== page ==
Completely disregarding the waiting drapes Ellie Peterson fled to the sanctuary of the outside world.

22 March 2018


Why does everything shift about on the iPhone. I arrange all those little icons in order of preference and a few days later they’re swopped around to Apple’s order of preference ... or is it the phone company that messes with our phones? It’s little things like this that drive me bonkers. I am quite an organised person and like things to be easy to get at if I’m in a hurry. If I want to see something on the iPhone I want to see it straight away and not have to hunt for it. Fussy, or what?

One thing I am pleased about comes under the heading GOOGLE. All the time I have owned an iPhone and iPad (more years than I can remember) I have been unable to post comments or do anything else remotely connected to this blog unless I gave my password and email address. Not in bulk, but every time, for every different comment. Suddenly, about a month ago, I found I could do it by phone, albeit assuming the eyesight was strong enough to see what I was doing. The only way round that was to do it all on computer. Imagine my surprise, therefore, when I needed to post a comment whilst the computer was switched off and I was in an idle mood. Yes, it was sheer laziness that caused me to do it on the iPad. Just once, I thought, it wouldn’t kill me to go through the procedure just once.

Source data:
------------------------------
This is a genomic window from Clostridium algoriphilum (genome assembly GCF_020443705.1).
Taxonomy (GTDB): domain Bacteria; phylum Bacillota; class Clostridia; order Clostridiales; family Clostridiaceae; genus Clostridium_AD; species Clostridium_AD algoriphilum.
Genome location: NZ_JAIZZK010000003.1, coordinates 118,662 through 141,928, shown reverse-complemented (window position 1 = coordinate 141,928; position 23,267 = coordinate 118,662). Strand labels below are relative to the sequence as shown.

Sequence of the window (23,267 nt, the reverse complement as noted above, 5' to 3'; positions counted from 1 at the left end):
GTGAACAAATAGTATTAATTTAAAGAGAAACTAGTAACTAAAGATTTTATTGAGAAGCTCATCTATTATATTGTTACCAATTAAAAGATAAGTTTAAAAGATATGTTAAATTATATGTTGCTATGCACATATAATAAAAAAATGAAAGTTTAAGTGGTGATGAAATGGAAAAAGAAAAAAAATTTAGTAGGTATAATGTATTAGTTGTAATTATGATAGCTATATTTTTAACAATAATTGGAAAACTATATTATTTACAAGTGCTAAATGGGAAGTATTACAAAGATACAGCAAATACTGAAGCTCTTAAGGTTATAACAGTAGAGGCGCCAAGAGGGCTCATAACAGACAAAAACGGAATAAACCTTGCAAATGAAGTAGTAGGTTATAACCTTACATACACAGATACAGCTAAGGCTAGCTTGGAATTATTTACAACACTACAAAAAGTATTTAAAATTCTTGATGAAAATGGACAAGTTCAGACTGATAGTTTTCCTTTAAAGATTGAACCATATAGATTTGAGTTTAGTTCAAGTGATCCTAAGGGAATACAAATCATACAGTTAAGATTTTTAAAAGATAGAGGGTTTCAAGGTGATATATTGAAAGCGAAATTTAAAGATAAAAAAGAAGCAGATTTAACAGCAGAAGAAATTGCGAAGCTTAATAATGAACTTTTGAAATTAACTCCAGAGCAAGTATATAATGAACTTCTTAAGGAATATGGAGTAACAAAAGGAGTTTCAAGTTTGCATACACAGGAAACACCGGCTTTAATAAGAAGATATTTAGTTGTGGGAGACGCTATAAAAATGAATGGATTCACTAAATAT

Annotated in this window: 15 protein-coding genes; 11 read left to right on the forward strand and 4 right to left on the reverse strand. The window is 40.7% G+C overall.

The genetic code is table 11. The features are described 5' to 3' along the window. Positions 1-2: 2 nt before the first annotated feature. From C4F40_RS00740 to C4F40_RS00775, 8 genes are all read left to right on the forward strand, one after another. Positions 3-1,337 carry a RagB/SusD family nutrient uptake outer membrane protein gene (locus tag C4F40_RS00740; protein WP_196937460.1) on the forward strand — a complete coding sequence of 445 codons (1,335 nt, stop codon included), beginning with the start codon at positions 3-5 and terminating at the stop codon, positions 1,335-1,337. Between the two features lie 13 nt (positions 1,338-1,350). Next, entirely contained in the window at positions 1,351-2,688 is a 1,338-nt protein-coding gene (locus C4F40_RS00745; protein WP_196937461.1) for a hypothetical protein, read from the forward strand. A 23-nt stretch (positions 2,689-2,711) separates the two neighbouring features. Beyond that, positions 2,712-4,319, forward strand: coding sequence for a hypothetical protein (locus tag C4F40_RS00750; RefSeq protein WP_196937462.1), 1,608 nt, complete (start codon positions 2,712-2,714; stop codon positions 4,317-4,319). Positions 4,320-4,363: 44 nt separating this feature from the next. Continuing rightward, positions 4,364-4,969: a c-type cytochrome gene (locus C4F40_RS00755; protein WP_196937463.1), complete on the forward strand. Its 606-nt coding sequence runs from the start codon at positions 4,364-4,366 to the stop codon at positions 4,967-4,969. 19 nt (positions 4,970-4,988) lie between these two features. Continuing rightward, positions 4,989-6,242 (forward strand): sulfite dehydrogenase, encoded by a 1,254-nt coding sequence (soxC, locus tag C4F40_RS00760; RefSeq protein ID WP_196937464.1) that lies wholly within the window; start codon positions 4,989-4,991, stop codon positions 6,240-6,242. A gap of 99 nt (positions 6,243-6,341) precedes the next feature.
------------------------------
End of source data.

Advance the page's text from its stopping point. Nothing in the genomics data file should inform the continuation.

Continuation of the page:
Imagine the shock of not being asked for password or email address. It must be a one off, I thought, but I was wrong. It happens all the time now. Someone must have complained! It wasn’t me, honest, although I was very tempted to write to Google and complain. 

20 March 2018


How exquisite is the night so cold,
stars like diamonds standing out so bold,
a glowing moon lighting up our space,
making the planet a beautiful place.
There’s peace and stillness on a night like this,
the cold disguised by a cloak of bliss,
covering us with dreams of better things,
like butterflies with gossamer wings,
But when spring is born
and cobwebs glisten every morn,
when buds are grown and standing proud,
will we forget that wintry shroud?

17 March 2018



Nearly midnight. From where she sat Shelly Cunningham could see the flickering shadows on the dividing wall. She tightened the belt of her dressing gown as if the action would protect her from evil. The pink robe was cosy, a little too warm for the time of year but she needed the comfort it afforded her.